Volume 35, No. 44
13 Elul 5781
August 21, 2021
Irving and Arline Katz
on the yahrzeit of her father
Moshe Aharon ben Menashe Yaakov Reiss a”h
Martin and Michelle Swartz
on the yahrzeit (14 Elul) of
Ethel Kalikow (née Meirovitz) a”h
Our Parashah begins: “When you will go out to war against your enemies, and Hashem, your Elokim, will deliver them into your hand . . .” The preceding verse, the final verse in last week’s Parashah, concludes: “When you do what is upright in the eyes of Hashem.” How are these verses related?
We read (Tehilim 101:5), “He who slanders his neighbor in secret – him I will cut down.” This, says the Gemara (Sotah 5a), refers to one who speaks Lashon Ha’ra. R’ Mordechai Banet z”l (1753–1829; Chief Rabbi of Moravia) observes: The next verse (101:6) begins, “My eyes are upon the faithful of the land, that they may dwell with Me.” This person stands in contrast to the person in the previous verse who speaks Lashon Ha’ra. The “faithful” person is under Hashem’s “watchful eyes.”
Midrash Rabbah teaches: The generation of King Shaul consisted of righteous people, yet they were defeated in battle because they habitually spoke Lashon Ha’ra (as is evident from the book of Shmuel I). The subjects of King Achav were idolators, yet they were victorious in battle, because they did not speak Lashon Ha’ra. This, writes R’ Banet, explains the transition from last week’s Parashah to this week’s. Tehilim teaches that G-d’s “eyes” are upon the faithful, i.e., those who do not speak Lashon Ha’ra. Says the Torah: When you do what is upright in the eyes of Hashem, i.e., not speak Lashon Ha’ra, then, when you go out to war against your enemies, Hashem will deliver them into your hand. (Machshevet Mordechai)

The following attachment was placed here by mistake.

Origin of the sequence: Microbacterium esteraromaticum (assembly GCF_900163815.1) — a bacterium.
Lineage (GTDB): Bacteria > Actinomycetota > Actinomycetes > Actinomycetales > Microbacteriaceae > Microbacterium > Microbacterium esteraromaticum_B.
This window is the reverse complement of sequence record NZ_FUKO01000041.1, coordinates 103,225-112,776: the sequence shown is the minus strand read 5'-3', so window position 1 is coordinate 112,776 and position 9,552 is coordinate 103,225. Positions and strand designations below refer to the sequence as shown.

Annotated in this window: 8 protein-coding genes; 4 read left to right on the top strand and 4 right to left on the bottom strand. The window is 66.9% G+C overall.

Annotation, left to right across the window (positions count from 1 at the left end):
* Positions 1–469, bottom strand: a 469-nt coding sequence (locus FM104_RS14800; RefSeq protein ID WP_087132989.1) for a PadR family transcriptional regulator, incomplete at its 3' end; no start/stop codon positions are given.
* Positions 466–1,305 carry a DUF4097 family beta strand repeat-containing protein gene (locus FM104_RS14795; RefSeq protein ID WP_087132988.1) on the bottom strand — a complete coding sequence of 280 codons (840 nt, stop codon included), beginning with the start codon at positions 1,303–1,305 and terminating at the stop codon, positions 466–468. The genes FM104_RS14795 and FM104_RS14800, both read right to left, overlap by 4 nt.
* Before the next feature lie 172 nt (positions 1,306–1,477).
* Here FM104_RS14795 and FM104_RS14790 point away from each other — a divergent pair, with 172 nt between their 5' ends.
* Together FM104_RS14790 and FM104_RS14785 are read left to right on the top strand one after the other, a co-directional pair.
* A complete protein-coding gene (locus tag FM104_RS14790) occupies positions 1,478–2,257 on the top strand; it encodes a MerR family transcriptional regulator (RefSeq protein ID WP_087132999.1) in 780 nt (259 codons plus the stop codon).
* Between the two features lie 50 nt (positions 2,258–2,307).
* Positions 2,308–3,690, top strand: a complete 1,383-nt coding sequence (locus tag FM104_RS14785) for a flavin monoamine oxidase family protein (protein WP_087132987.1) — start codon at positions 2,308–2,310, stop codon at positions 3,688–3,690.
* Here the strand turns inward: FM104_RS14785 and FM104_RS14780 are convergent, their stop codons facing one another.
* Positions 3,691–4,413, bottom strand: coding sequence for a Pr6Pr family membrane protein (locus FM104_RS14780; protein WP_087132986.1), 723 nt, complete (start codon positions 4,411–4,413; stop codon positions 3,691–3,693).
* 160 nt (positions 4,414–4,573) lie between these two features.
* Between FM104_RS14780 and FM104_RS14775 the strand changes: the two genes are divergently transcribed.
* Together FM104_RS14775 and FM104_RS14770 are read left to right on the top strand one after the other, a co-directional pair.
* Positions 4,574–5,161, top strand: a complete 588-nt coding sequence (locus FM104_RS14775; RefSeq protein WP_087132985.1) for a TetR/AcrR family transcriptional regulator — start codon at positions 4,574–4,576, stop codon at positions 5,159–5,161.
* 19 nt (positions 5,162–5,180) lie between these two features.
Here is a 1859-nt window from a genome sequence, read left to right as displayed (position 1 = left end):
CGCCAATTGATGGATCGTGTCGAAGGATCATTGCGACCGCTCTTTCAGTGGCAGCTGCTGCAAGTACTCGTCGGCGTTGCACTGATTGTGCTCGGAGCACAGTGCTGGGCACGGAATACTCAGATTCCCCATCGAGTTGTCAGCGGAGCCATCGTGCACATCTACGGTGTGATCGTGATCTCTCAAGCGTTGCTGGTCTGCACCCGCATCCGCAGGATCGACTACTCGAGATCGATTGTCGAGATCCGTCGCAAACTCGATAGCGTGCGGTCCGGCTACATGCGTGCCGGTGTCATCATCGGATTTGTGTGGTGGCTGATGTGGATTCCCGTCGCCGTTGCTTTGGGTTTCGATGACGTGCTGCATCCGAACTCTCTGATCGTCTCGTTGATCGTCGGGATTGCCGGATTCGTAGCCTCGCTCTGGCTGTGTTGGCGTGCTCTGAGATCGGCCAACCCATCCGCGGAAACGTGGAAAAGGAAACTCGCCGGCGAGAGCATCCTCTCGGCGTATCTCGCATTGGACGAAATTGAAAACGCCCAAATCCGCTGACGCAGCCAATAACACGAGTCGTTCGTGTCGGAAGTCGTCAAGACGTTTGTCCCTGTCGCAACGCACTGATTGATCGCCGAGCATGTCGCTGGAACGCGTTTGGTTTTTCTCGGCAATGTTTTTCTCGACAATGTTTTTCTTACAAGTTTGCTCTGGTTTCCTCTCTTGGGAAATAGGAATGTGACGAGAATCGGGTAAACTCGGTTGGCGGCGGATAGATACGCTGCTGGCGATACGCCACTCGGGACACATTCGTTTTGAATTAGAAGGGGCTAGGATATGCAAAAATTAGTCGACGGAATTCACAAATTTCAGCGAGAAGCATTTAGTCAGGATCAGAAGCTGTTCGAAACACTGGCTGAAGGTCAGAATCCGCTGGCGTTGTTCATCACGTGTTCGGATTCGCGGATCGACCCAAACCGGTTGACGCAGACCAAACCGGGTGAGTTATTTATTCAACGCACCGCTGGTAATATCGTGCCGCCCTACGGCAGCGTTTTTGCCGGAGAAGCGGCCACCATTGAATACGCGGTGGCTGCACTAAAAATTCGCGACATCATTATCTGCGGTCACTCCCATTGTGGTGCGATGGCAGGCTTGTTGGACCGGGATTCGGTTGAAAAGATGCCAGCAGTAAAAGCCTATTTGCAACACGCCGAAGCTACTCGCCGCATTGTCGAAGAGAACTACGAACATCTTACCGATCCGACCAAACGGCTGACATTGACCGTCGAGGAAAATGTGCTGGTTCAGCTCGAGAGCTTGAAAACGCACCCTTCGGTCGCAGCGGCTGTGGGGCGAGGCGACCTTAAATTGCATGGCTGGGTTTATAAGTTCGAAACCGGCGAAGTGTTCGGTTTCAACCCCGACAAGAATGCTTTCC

“Do not observe your brother’s donkey or his ox falling and turn yourself away — you shall surely help it up.” (22:4)
R’ Yaakov Yosef Hakohen of Polnoye z”l (1710-1784; author of the first Chassidic work and a primary source for the teachings of the Ba’al Shem Tov) interprets this homiletically: “Do not observe your brother’s donkey or his ox falling”–it would be better not to see your brother in a state of spiritual decline (becoming like a donkey or an ox). “Turn yourself away.”
But if you do see, “You shall surely help [him] up.” (Toldot Yaakov Yosef)